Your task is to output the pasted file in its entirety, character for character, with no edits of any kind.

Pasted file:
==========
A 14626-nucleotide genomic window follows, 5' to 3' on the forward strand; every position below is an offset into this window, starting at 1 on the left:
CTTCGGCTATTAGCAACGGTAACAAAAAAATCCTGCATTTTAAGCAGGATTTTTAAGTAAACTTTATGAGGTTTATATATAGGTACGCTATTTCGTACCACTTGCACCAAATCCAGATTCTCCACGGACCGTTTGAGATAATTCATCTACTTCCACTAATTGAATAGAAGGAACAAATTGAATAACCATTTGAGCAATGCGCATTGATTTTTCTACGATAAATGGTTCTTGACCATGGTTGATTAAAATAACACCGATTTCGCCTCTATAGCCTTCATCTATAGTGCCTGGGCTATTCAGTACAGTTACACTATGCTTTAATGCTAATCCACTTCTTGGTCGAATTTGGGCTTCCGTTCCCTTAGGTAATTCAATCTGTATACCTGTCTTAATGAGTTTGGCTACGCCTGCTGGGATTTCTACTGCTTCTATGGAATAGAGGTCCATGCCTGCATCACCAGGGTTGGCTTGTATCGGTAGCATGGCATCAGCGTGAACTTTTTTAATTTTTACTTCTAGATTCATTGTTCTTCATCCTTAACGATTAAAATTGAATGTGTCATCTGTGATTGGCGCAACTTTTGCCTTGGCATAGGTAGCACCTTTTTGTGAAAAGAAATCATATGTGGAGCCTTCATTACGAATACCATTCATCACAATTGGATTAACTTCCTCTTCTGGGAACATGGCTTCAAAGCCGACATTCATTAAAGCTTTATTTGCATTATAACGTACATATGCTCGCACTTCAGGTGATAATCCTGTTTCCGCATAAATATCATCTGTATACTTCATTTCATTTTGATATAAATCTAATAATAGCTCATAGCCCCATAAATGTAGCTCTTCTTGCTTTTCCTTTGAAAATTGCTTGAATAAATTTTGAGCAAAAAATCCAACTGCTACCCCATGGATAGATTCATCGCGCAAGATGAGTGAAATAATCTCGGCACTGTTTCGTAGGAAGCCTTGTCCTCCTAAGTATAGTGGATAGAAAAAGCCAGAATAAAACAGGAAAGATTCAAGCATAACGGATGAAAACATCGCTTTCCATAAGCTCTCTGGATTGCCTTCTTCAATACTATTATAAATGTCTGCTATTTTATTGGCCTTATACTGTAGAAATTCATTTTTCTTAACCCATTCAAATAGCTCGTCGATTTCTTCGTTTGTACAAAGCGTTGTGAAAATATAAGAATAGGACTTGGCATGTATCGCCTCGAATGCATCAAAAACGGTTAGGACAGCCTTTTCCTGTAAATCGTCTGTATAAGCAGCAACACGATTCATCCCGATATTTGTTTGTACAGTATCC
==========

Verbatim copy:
A 14626-nucleotide genomic window follows, 5' to 3' on the forward strand; every position below is an offset into this window, starting at 1 on the left:
CTTCGGCTATTAGCAACGGTAACAAAAAAATCCTGCATTTTAAGCAGGATTTTTAAGTAAACTTTATGAGGTTTATATATAGGTACGCTATTTCGTACCACTTGCACCAAATCCAGATTCTCCACGGACCGTTTGAGATAATTCATCTACTTCCACTAATTGAATAGAAGGAACAAATTGAATAACCATTTGAGCAATGCGCATTGATTTTTCTACGATAAATGGTTCTTGACCATGGTTGATTAAAATAACACCGATTTCGCCTCTATAGCCTTCATCTATAGTGCCTGGGCTATTCAGTACAGTTACACTATGCTTTAATGCTAATCCACTTCTTGGTCGAATTTGGGCTTCCGTTCCCTTAGGTAATTCAATCTGTATACCTGTCTTAATGAGTTTGGCTACGCCTGCTGGGATTTCTACTGCTTCTATGGAATAGAGGTCCATGCCTGCATCACCAGGGTTGGCTTGTATCGGTAGCATGGCATCAGCGTGAACTTTTTTAATTTTTACTTCTAGATTCATTGTTCTTCATCCTTAACGATTAAAATTGAATGTGTCATCTGTGATTGGCGCAACTTTTGCCTTGGCATAGGTAGCACCTTTTTGTGAAAAGAAATCATATGTGGAGCCTTCATTACGAATACCATTCATCACAATTGGATTAACTTCCTCTTCTGGGAACATGGCTTCAAAGCCGACATTCATTAAAGCTTTATTTGCATTATAACGTACATATGCTCGCACTTCAGGTGATAATCCTGTTTCCGCATAAATATCATCTGTATACTTCATTTCATTTTGATATAAATCTAATAATAGCTCATAGCCCCATAAATGTAGCTCTTCTTGCTTTTCCTTTGAAAATTGCTTGAATAAATTTTGAGCAAAAAATCCAACTGCTACCCCATGGATAGATTCATCGCGCAAGATGAGTGAAATAATCTCGGCACTGTTTCGTAGGAAGCCTTGTCCTCCTAAGTATAGTGGATAGAAAAAGCCAGAATAAAACAGGAAAGATTCAAGCATAACGGATGAAAACATCGCTTTCCATAAGCTCTCTGGATTGCCTTCTTCAATACTATTATAAATGTCTGCTATTTTATTGGCCTTATACTGTAGAAATTCATTTTTCTTAACCCATTCAAATAGCTCGTCGATTTCTTCGTTTGTACAAAGCGTTGTGAAAATATAAGAATAGGACTTGGCATGTATCGCCTCGAATGCATCAAAAACGGTTAGGACAGCCTTTTCCTGTAAATCGTCTGTATAAGCAGCAACACGATTCATCCCGATATTTGTTTGTACAGTATCC